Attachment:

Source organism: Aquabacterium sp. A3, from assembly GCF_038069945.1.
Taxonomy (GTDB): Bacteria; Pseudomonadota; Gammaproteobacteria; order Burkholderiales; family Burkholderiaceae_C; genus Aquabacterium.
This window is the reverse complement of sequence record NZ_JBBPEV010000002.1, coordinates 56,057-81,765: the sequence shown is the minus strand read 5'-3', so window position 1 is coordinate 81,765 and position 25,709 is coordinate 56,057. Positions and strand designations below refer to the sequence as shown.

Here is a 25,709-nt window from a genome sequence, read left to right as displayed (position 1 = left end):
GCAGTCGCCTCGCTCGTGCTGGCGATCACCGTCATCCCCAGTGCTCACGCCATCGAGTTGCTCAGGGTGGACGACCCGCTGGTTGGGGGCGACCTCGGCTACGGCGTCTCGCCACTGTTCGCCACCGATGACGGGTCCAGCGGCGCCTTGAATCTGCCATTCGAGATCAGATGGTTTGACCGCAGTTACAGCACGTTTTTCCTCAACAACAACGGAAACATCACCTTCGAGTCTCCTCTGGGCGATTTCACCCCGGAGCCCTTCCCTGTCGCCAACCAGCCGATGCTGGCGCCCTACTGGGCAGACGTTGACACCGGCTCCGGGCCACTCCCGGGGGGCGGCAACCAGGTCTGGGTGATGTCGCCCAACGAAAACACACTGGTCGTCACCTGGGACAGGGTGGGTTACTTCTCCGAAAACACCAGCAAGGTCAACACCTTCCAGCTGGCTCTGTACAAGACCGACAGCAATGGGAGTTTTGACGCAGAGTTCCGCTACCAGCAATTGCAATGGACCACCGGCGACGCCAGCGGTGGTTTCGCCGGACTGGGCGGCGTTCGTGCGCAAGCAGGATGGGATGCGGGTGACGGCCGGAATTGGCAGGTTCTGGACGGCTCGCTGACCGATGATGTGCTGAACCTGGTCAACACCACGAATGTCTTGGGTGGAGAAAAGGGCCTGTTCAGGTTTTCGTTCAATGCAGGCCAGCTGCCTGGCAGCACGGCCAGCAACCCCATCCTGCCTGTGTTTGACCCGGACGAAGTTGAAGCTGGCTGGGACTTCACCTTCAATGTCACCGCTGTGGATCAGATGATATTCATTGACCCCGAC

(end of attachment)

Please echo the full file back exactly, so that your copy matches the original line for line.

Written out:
Source organism: Aquabacterium sp. A3, from assembly GCF_038069945.1.
Taxonomy (GTDB): Bacteria; Pseudomonadota; Gammaproteobacteria; order Burkholderiales; family Burkholderiaceae_C; genus Aquabacterium.
This window is the reverse complement of sequence record NZ_JBBPEV010000002.1, coordinates 56,057-81,765: the sequence shown is the minus strand read 5'-3', so window position 1 is coordinate 81,765 and position 25,709 is coordinate 56,057. Positions and strand designations below refer to the sequence as shown.

Here is a 25,709-nt window from a genome sequence, read left to right as displayed (position 1 = left end):
GCAGTCGCCTCGCTCGTGCTGGCGATCACCGTCATCCCCAGTGCTCACGCCATCGAGTTGCTCAGGGTGGACGACCCGCTGGTTGGGGGCGACCTCGGCTACGGCGTCTCGCCACTGTTCGCCACCGATGACGGGTCCAGCGGCGCCTTGAATCTGCCATTCGAGATCAGATGGTTTGACCGCAGTTACAGCACGTTTTTCCTCAACAACAACGGAAACATCACCTTCGAGTCTCCTCTGGGCGATTTCACCCCGGAGCCCTTCCCTGTCGCCAACCAGCCGATGCTGGCGCCCTACTGGGCAGACGTTGACACCGGCTCCGGGCCACTCCCGGGGGGCGGCAACCAGGTCTGGGTGATGTCGCCCAACGAAAACACACTGGTCGTCACCTGGGACAGGGTGGGTTACTTCTCCGAAAACACCAGCAAGGTCAACACCTTCCAGCTGGCTCTGTACAAGACCGACAGCAATGGGAGTTTTGACGCAGAGTTCCGCTACCAGCAATTGCAATGGACCACCGGCGACGCCAGCGGTGGTTTCGCCGGACTGGGCGGCGTTCGTGCGCAAGCAGGATGGGATGCGGGTGACGGCCGGAATTGGCAGGTTCTGGACGGCTCGCTGACCGATGATGTGCTGAACCTGGTCAACACCACGAATGTCTTGGGTGGAGAAAAGGGCCTGTTCAGGTTTTCGTTCAATGCAGGCCAGCTGCCTGGCAGCACGGCCAGCAACCCCATCCTGCCTGTGTTTGACCCGGACGAAGTTGAAGCTGGCTGGGACTTCACCTTCAATGTCACCGCTGTGGATCAGATGATATTCATTGACCCCGAC